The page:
MONTGOMERY, Ala. (Legal Newsline) – The Supreme Court of Alabama has reversed a judgment from the Calhoun Circuit Court in a wrongful termination lawsuit against. North American Bus Industries Inc. (NABI).
The Supreme Court reversed the decision on April 28, ruling in favor of the plaintiff, Debra Mae Foster, after reviewing NABI’s two-point termination system and determining it had broken its guidelines.
According to company policy, if an employee is absent for two consecutive days without a reasonable excuse and fails to call-in an intended absence 30 minutes before their shift, they will be subject to termination.
The Supreme Court found NABI permitted multiple exceptions with regards to Foster in its termination policy. The case was remanded back to the lower court for further deliberation.
The incident leading to the original case occurred on July 10, 2012. Foster sustained a head injury after a steel panel she was working on flipped over and hit her. She fell into her chair and passed out.
Since her senior team leader, Tammy Roper, was on vacation, she told a co-worker what had happened and was escorted to NABI’s on-site nurse, Debra Hale, for examination, the suit states.
Hale allegedly failed to find anything out of the ordinary save for an abrasion on Foster’s right arm and sent her back to work advising her to report any further symptoms. Foster finished her shift and her condition worsened after returning home, leading to vomiting. The next day, Foster admitted herself to Regional Medical Center (RMC) in Anniston, missing her shift at work.
Medical tests show Foster had suffered a concussion. From that point forward, from July 11 to July 26, she was in and out of hospital care causing her to miss a substantial amount of work.
On July 13, Foster consulted her primary physician, who barred her from working until July 16. She returned to work on the expected date but soon after found herself back at RMC on July 18 due to “abdominal pain, vomiting, and bloody stools,” although the tests they performed on her were inconclusive.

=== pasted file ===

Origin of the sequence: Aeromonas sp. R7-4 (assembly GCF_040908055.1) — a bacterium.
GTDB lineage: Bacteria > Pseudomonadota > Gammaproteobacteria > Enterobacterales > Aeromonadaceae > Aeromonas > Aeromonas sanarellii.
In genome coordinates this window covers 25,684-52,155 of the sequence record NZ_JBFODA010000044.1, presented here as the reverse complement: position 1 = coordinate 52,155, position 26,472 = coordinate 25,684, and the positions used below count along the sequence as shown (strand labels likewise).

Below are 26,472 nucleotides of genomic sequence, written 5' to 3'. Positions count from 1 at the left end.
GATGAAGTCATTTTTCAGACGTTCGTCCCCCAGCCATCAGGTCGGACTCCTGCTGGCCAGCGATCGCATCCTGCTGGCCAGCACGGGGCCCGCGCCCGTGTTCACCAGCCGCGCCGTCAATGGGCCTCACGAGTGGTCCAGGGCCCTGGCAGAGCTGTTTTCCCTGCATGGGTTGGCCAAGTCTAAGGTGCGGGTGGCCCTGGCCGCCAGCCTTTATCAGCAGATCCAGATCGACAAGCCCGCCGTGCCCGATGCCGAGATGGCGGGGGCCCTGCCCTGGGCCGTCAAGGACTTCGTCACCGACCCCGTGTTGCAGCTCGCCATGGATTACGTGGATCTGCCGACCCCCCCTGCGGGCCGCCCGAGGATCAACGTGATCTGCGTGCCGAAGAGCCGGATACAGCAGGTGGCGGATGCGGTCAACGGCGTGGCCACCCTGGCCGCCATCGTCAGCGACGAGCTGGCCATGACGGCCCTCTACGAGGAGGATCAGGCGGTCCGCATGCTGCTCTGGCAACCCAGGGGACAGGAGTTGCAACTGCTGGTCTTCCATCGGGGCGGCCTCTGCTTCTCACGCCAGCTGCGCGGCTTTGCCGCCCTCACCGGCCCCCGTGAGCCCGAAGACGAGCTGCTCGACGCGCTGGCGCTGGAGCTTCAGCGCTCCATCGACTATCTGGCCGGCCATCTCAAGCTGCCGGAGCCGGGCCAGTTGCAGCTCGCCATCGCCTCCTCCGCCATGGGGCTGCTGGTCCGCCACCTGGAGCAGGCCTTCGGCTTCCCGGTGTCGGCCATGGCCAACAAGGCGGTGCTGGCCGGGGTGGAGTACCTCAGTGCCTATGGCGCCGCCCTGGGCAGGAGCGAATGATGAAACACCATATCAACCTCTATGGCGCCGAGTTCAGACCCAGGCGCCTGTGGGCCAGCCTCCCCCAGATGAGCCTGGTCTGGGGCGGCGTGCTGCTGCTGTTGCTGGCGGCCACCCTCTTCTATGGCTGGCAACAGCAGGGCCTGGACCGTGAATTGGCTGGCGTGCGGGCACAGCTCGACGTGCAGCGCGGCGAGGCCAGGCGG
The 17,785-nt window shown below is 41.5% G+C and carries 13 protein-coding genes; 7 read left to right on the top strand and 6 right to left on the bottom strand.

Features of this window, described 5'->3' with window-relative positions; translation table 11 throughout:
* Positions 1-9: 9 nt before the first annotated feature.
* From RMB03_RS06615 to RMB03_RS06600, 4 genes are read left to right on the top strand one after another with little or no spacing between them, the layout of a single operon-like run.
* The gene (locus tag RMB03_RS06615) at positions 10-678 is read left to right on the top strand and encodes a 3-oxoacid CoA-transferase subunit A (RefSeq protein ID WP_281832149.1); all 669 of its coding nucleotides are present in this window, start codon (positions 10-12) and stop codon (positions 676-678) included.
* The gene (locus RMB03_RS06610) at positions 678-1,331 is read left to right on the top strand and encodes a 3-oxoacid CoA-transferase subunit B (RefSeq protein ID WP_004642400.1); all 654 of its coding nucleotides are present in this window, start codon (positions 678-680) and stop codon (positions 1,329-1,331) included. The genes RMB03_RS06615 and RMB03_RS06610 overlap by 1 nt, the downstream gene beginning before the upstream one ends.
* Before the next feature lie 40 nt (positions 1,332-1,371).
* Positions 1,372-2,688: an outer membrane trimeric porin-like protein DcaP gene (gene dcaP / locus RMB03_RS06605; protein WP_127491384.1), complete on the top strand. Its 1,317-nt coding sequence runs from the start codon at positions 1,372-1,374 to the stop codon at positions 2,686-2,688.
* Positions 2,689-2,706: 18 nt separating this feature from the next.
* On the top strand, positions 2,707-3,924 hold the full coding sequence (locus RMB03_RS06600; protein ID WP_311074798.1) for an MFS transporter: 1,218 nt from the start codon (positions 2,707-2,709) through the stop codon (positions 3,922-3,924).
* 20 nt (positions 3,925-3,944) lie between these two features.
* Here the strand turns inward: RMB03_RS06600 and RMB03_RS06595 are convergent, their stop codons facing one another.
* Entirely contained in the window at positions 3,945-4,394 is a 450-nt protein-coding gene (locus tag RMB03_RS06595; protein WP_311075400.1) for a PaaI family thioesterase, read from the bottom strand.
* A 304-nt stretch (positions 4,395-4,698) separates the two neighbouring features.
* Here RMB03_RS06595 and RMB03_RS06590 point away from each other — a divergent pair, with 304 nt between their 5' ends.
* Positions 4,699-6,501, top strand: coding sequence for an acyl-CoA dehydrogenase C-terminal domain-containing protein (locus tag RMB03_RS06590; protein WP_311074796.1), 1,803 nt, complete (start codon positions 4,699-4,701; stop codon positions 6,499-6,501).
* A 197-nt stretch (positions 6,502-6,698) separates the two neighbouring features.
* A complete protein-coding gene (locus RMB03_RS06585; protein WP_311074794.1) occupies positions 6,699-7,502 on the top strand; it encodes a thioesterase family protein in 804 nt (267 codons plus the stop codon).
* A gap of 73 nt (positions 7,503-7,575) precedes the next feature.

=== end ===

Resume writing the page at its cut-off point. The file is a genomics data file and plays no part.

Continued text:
She was discharged from RMC on July 22 but her condition kept her from returning to work. Throughout the entire ordeal, both Foster and her husband, Randy Foster, testified they kept open correspondence with NABI.
They claimed they had notified Roper procuring and delivering physicians’ forms excusing Foster from work. However, neither she nor her husband personally delivered any of the forms to Roper and always left them with company’s security. Her husband also claimed he left Roper voicemails on a periodic basis before Foster’s shifts.
NABI terminated Foster on July 30 for failing to call before her shift on July 23 and July 24. She would continue to see doctors for various symptoms. On Aug. 21, 2012, she was diagnosed with "congestion with post-concussive syndrome of headache, dizziness and nausea.”
On Dec. 11, 2012, Foster filed a complaint against NABI with the Calhoun Circuit Court for retaliatory discharge after filing for Workers' Compensation. NABI responded by denying all accusations and filing a motion for summary judgment.
The court granted NABI its motion on Feb. 19, 2015, without providing a reason. Its opinion only stated the following: “[a]fter reviewing all appropriate filings in this case and considering the oral arguments offered by each side at the hearing in this matter, the court find there exists no genuine issues of material fact.” This decision led to the appeal.
The Supreme Court concluded as Foster was not reprimanded for not calling in on July 11 through July 13 and July 19 to July 20 and the doctor notes were seen as sufficient in lieu of phone calls, her termination was not warranted and overturned the trial court’s decision.